After eating on the Malaysian Food Street in Sentosa Island, Singapore, they go to a shop on the same Food Street “鳳凰餅家” to get egg tart for dessert.
In addition to Kuala Lumpur, Malaysia, the Houou family also has stores in Macau, and has a history of over 100 years. I would like to report on the taste of egg tart served at such a long-established Chinese confectionery.
In Malaysian Food Street
On Sentosa Island’s Malaysian Food Street there are 19 shops, most of which are food stalls selling chicken rice and noodles. The only place where you can eat sweets is “鳳凰餅家”. The store is located at the back of the right hand side, just after entering the main entrance.
Malaysian Food Street is a food court that recreates Malaysia’s food street. There are quite elaborate performances such as street lights, road lines, buildings and standing signboards. It’s good that you don’t have to worry about getting wet in the rain unlike usual stalls.
In such a situation, “鳳凰餅家” had a shop in the back next to the entrance. The exterior is full of a Chinese feel, and this is the only store that has an eat-in space in the store without a table.
The bicycles placed in the store also have an atmosphere. This is not a decoration, but it seems to be used as a present.
a bit of a unique interior
The store is a small space with only a cashier counter and eat-in space. As it is a confectionary shop, they have dried foods such as cookies, but they have a selection of a little “souvenir shop” level.
The eat-in space has 3 tables for 4 people. At first I was thinking of eating here, but there was no one else, so it was a little awkward, so I decided to take it out.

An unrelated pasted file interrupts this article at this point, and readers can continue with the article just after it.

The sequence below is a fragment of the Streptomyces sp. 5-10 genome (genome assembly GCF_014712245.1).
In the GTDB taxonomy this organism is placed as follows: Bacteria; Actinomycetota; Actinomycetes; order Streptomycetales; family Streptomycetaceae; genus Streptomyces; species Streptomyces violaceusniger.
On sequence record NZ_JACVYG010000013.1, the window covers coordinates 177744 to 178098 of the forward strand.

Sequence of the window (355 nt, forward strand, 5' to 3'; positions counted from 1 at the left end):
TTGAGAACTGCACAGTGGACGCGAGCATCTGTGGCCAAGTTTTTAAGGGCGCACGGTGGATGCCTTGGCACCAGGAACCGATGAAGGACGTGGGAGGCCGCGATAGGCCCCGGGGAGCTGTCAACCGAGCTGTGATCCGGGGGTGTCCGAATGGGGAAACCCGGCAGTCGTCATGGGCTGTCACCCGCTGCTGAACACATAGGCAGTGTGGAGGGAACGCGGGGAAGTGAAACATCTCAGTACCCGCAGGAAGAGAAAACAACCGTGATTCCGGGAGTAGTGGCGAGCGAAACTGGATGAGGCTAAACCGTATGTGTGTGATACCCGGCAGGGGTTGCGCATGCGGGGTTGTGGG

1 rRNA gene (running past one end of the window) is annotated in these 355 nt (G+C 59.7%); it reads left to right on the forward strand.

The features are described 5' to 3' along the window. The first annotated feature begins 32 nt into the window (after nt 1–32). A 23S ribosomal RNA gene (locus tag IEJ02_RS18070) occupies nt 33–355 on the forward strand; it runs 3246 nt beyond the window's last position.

Other than that, the interior was elaborate (?) And figurines. I understand analog records, but there are things like electric fans and spray cans, so it’s a little bit too much for an interior.
Egg tart: $1.8
Egg tart was displayed in the showcase on the counter. There were some others wrapped in pie crust, but I’m not sure what’s inside. It’s better not to mess with Chinese sweets, so I’ll just use egg tart here.
It costs $1.8 (≠ 144 yen). In Kuala Lumpur, they sell for 2.1 RM (≠ 52 yen). It depends on the price level, but it must be a tourist spot price because it is Sentosa Island.
I paid in cash at that time, but I might be able to use a credit card as I have a card reader. The egg tart I ordered was delivered in a paper bag.
You can put it in a shopping bag. Until recently, I thought the culture of plastic shopping bags was only in Japan, but in many Asian countries, it has spread to all countries. It is useful because it can be used to dispose garbage after eating.
How does the egg tart taste?
I got the egg tart I bought at the venue of Wings Of Time I told you the other day. The pie crust is so soft that it crumbles just by holding it in your hand. There are many Asian sweets like this.
I managed to do a good job. Put it on your palm gently and bring it to your mouth. When I ate it, it was not as sweet as I thought, and the taste was not bad. It would be nice if I could feel the flavor of the egg a little more, but this is good enough.
However, it is disappointing that the pie dough is too thick and doesn’t have a crispy texture. It doesn’t have a savory flavor, and it’s a reason to lower the overall rating. Even so, it may be the top level of deliciousness among Asian sweets.
The egg tart at “鳳凰餅家” on Malaysian Food Street, while not particularly tasty, is a great way to freshen your mouth after eating Asian food. 150 yen for 1 is a little expensive, but I think it’s worth trying.
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